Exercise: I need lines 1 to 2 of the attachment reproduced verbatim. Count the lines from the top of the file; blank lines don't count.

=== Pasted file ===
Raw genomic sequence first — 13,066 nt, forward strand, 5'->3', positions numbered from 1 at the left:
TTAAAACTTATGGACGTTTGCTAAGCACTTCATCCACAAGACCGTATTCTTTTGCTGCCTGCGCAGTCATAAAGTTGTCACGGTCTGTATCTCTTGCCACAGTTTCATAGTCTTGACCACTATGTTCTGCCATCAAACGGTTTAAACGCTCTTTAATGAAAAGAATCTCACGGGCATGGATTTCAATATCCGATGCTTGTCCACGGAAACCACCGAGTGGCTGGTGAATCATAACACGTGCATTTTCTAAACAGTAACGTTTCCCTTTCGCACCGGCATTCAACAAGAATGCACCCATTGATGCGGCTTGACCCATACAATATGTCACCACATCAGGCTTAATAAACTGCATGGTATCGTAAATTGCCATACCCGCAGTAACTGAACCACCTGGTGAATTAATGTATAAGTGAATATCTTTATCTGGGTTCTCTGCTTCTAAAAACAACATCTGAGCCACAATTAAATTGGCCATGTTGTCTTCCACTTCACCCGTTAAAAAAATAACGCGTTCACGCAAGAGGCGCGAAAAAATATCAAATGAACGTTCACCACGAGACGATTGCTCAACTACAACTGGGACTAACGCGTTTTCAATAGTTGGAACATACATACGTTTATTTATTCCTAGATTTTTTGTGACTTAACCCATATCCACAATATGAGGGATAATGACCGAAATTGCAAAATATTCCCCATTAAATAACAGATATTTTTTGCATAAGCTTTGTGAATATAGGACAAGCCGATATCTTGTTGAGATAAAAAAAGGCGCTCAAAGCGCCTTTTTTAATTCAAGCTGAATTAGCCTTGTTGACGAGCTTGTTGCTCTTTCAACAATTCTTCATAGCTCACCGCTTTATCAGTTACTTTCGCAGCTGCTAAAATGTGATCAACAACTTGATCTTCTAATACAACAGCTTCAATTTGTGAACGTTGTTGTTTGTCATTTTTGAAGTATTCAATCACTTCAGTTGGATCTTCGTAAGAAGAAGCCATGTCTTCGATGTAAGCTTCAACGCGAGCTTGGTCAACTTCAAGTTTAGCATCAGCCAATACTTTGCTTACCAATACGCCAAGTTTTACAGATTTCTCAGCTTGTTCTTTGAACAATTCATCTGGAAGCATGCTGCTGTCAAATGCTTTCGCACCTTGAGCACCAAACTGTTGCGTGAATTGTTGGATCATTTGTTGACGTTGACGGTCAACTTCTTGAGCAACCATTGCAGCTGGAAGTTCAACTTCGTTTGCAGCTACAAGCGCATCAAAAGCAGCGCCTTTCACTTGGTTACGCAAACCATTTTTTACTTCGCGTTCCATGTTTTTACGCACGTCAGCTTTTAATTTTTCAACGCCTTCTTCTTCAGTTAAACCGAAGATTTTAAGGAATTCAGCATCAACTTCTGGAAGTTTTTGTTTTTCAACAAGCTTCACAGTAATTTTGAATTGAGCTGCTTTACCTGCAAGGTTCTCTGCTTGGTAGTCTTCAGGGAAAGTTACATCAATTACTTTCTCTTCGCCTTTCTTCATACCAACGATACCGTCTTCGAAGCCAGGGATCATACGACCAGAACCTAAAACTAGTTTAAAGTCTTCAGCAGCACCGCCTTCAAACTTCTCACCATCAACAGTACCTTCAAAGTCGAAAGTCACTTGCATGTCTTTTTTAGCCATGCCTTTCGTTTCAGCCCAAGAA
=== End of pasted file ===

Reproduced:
Raw genomic sequence first — 13,066 nt, forward strand, 5'->3', positions numbered from 1 at the left:
TTAAAACTTATGGACGTTTGCTAAGCACTTCATCCACAAGACCGTATTCTTTTGCTGCCTGCGCAGTCATAAAGTTGTCACGGTCTGTATCTCTTGCCACAGTTTCATAGTCTTGACCACTATGTTCTGCCATCAAACGGTTTAAACGCTCTTTAATGAAAAGAATCTCACGGGCATGGATTTCAATATCCGATGCTTGTCCACGGAAACCACCGAGTGGCTGGTGAATCATAACACGTGCATTTTCTAAACAGTAACGTTTCCCTTTCGCACCGGCATTCAACAAGAATGCACCCATTGATGCGGCTTGACCCATACAATATGTCACCACATCAGGCTTAATAAACTGCATGGTATCGTAAATTGCCATACCCGCAGTAACTGAACCACCTGGTGAATTAATGTATAAGTGAATATCTTTATCTGGGTTCTCTGCTTCTAAAAACAACATCTGAGCCACAATTAAATTGGCCATGTTGTCTTCCACTTCACCCGTTAAAAAAATAACGCGTTCACGCAAGAGGCGCGAAAAAATATCAAATGAACGTTCACCACGAGACGATTGCTCAACTACAACTGGGACTAACGCGTTTTCAATAGTTGGAACATACATACGTTTATTTATTCCTAGATTTTTTGTGACTTAACCCATATCCACAATATGAGGGATAATGACCGAAATTGCAAAATATTCCCCATTAAATAACAGATATTTTTTGCATAAGCTTTGTGAATATAGGACAAGCCGATATCTTGTTGAGATAAAAAAAGGCGCTCAAAGCGCCTTTTTTAATTCAAGCTGAATTAGCCTTGTTGACGAGCTTGTTGCTCTTTCAACAATTCTTCATAGCTCACCGCTTTATCAGTTACTTTCGCAGCTGCTAAAATGTGATCAACAACTTGATCTTCTAATACAACAGCTTCAATTTGTGAACGTTGTTGTTTGTCATTTTTGAAGTATTCAATCACTTCAGTTGGATCTTCGTAAGAAGAAGCCATGTCTTCGATGTAAGCTTCAACGCGAGCTTGGTCAACTTCAAGTTTAGCATCAGCCAATACTTTGCTTACCAATACGCCAAGTTTTACAGATTTCTCAGCTTGTTCTTTGAACAATTCATCTGGAAGCATGCTGCTGTCAAATGCTTTCGCACCTTGAGCACCAAACTGTTGCGTGAATTGTTGGATCATTTGTTGACGTTGACGGTCAACTTCTTGAGCAACCATTGCAGCTGGAAGTTCAACTTCGTTTGCAGCTACAAGCGCATCAAAAGCAGCGCCTTTCACTTGGTTACGCAAACCATTTTTTACTTCGCGTTCCATGTTTTTACGCACGTCAGCTTTTAATTTTTCAACGCCTTCTTCTTCAGTTAAACCGAAGATTTTAAGGAATTCAGCATCAACTTCTGGAAGTTTTTGTTTTTCAACAAGCTTCACAGTAATTTTGAATTGAGCTGCTTTACCTGCAAGGTTCTCTGCTTGGTAGTCTTCAGGGAAAGTTACATCAATTACTTTCTCTTCGCCTTTCTTCATACCAACGATACCGTCTTCGAAGCCAGGGATCATACGACCAGAACCTAAAACTAGTTTAAAGTCTTCAGCAGCACCGCCTTCAAACTTCTCACCATCAACAGTACCTTCAAAGTCGAAAGTCACTTGCATGTCTTTTTTAGCCATGCCTTTCGTTTCAGCCCAAGAA